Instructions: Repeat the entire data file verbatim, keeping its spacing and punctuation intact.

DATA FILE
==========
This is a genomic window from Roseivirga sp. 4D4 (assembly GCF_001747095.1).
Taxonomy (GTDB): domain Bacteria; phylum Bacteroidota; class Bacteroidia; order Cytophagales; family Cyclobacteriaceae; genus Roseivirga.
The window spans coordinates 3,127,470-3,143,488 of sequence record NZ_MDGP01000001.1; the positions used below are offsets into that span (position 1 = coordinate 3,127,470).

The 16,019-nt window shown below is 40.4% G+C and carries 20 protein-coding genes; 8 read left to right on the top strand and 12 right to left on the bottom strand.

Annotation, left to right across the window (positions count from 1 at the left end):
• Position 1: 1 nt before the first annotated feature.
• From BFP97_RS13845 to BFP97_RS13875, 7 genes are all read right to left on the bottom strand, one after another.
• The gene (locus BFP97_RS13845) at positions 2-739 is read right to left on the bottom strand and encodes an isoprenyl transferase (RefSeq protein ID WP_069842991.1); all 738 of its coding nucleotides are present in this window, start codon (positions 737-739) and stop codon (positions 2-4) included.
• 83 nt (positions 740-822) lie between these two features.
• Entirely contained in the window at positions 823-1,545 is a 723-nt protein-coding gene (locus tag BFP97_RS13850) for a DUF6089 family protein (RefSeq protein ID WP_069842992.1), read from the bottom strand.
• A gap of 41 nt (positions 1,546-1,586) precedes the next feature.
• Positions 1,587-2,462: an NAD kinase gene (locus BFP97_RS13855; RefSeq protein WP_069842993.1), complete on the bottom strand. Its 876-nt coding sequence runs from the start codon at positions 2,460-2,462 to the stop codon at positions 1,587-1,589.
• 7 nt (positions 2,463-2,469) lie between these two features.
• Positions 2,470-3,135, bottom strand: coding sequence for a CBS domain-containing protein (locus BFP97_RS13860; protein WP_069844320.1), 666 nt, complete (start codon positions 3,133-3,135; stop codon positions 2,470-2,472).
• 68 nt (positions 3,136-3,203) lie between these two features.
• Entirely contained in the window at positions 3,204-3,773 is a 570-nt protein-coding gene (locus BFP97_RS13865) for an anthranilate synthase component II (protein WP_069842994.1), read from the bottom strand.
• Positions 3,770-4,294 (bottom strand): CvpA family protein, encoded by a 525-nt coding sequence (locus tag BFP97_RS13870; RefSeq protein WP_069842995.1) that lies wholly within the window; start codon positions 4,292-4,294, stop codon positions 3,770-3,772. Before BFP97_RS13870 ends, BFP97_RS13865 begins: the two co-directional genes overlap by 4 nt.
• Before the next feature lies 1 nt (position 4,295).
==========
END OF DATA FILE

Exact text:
This is a genomic window from Roseivirga sp. 4D4 (assembly GCF_001747095.1).
Taxonomy (GTDB): domain Bacteria; phylum Bacteroidota; class Bacteroidia; order Cytophagales; family Cyclobacteriaceae; genus Roseivirga.
The window spans coordinates 3,127,470-3,143,488 of sequence record NZ_MDGP01000001.1; the positions used below are offsets into that span (position 1 = coordinate 3,127,470).

The 16,019-nt window shown below is 40.4% G+C and carries 20 protein-coding genes; 8 read left to right on the top strand and 12 right to left on the bottom strand.

Annotation, left to right across the window (positions count from 1 at the left end):
• Position 1: 1 nt before the first annotated feature.
• From BFP97_RS13845 to BFP97_RS13875, 7 genes are all read right to left on the bottom strand, one after another.
• The gene (locus BFP97_RS13845) at positions 2-739 is read right to left on the bottom strand and encodes an isoprenyl transferase (RefSeq protein ID WP_069842991.1); all 738 of its coding nucleotides are present in this window, start codon (positions 737-739) and stop codon (positions 2-4) included.
• 83 nt (positions 740-822) lie between these two features.
• Entirely contained in the window at positions 823-1,545 is a 723-nt protein-coding gene (locus tag BFP97_RS13850) for a DUF6089 family protein (RefSeq protein ID WP_069842992.1), read from the bottom strand.
• A gap of 41 nt (positions 1,546-1,586) precedes the next feature.
• Positions 1,587-2,462: an NAD kinase gene (locus BFP97_RS13855; RefSeq protein WP_069842993.1), complete on the bottom strand. Its 876-nt coding sequence runs from the start codon at positions 2,460-2,462 to the stop codon at positions 1,587-1,589.
• 7 nt (positions 2,463-2,469) lie between these two features.
• Positions 2,470-3,135, bottom strand: coding sequence for a CBS domain-containing protein (locus BFP97_RS13860; protein WP_069844320.1), 666 nt, complete (start codon positions 3,133-3,135; stop codon positions 2,470-2,472).
• 68 nt (positions 3,136-3,203) lie between these two features.
• Entirely contained in the window at positions 3,204-3,773 is a 570-nt protein-coding gene (locus BFP97_RS13865) for an anthranilate synthase component II (protein WP_069842994.1), read from the bottom strand.
• Positions 3,770-4,294 (bottom strand): CvpA family protein, encoded by a 525-nt coding sequence (locus tag BFP97_RS13870; RefSeq protein WP_069842995.1) that lies wholly within the window; start codon positions 4,292-4,294, stop codon positions 3,770-3,772. Before BFP97_RS13870 ends, BFP97_RS13865 begins: the two co-directional genes overlap by 4 nt.
• Before the next feature lies 1 nt (position 4,295).